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NY Times Bestselling author of historical fiction for young adults, Ruta Sepetys, whose new novel is Salt to the Sea, published by Philomel.

This week’s Write the Book Prompt was generously suggested by my guest, Ruta Sepetys. Think back to yourself as a child and a time you were in the backseat of your parents' or grandparents' car. Take fifteen minutes to write about it. 

Good luck with this prompt, and please listen next week for another.

Music credits1) “Dreaming 1″ - John Fink; 2) “Filter” - Dorset Greens (a Vermont band featuring several former South Burlington High School students).

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Stewart O'Nan has a new one coming out later this month: City of Secrets: A Novel. In this interview from 2012, I spoke with him about his book The Odds: A Love Story

This week’s Write the Book Prompt is to make a list of ten signs of spring in your area, and then use that list as a starting point for your writing.

Good luck with this prompt, and please listen next week for another.

Music credits1) “Dreaming 1″ - John Fink; 2) “Filter” - Dorset Greens (a Vermont band featuring several former South Burlington High School students).

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Author Keith Lee Morris, whose new novel is Travelers Rest (Little Brown).


This week’s Write the Book Prompt was inspired by the work of my guest Keith Lee Morris. During our interview, he mentioned that he has, for years, been writing stories based on dreams. “I take a piece of an actual dream, spin it out in the direction of a narrative, and see where it goes,” he said during our conversation. He went on to explain that dream logic doesn’t operate on any principal that we would think of as being real, and yet while we’re in the dream, we still believe it. Keeping this idea in mind, and trying to work within the parameters of what he calls dream logic, try to write a story or a scene or a poem this week, taking an actual dream as your starting point.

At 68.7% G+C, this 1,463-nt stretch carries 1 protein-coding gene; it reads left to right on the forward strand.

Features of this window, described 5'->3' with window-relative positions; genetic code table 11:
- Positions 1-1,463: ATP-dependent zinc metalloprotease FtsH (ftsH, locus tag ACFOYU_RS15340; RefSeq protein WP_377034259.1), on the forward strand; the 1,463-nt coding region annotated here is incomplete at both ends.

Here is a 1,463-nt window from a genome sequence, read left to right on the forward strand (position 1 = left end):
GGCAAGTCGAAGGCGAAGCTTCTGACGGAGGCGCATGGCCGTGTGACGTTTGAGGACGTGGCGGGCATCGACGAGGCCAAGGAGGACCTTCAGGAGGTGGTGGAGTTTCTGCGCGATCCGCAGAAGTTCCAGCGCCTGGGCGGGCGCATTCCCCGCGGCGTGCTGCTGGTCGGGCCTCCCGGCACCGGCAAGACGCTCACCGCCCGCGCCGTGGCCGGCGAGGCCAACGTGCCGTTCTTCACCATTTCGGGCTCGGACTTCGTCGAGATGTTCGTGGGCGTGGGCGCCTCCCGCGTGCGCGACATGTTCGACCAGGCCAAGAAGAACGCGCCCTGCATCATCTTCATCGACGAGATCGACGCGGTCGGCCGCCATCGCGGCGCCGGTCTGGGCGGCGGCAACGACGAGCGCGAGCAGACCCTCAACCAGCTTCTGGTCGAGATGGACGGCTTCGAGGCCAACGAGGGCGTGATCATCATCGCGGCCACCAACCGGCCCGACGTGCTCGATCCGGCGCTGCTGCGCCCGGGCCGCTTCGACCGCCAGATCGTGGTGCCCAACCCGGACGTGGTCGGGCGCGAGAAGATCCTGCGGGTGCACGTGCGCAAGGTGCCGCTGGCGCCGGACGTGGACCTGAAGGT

Good luck with this prompt, and please listen next week for another.

Music credits1) “Dreaming 1″ - John Fink; 2) “Filter” - Dorset Greens (a Vermont band featuring several former South Burlington High School students).

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Interview from 2012 with Margot Livesey, whose novel The Flight of Gemma Hardy had just come out from Harper. It went on to win the New England Independent Booksellers Association 2012 book award in Fiction.

The Flight of Gemma Hardy was Margot Livesey's homage to Charlotte Brontë's Jane Eyre. This week's Write the Book Prompt is to consider a favorite book - either a classic, or simply a book that you personally love - and play around with how you might go about paying homage if you were to write a new work. What themes would you maintain and how would you change the book? Would you set it in another time, another place? Would you create a main character who shares the circumstances of the original protagonist? Or would you create a portrayal that only you could recognize as related in any way to the original work? What draws you to this work in the first place? What characteristics do you so admire that it came to mind? Are those qualities that you already try to include in your writing? How might you consciously work toward that? 

Good luck with this prompt, and please listen next week for another.

Music credits: 1) Dreaming 1 - John Fink; 2) Filter - Dorset Greens (a Vermont band featuring several former South Burlington High School students).

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Novelist Sharon Guskin, whose debut novel, The Forgetting Time (Flatiron Books), has been named book of the week by People Magazine, and listed by the BBC as one of ten books to read this month.


This week’s Write the Book Prompt was kindly suggested by my guest, Sharon Guskin. It’s a four-part prompt that has to do with discovering your enthusiasm:
  • First, as quickly as you can and without thinking about it ahead of time, list five areas that you feel are the neglected dark corners of your world--the areas that aren’t discussed enough or need more air.
  • Then, circle the one that seems the most alive to you, right now.
  • Imagine a voice within that world.
  • Finally, again without thinking, write from that voice for twenty minutes.

Good luck with this exercise and please listen next week for another.

Music credits: 1) “Dreaming 1″ - John Fink; 2) “Filter” - Dorset Greens (a Vermont band featuring several former South Burlington High School students).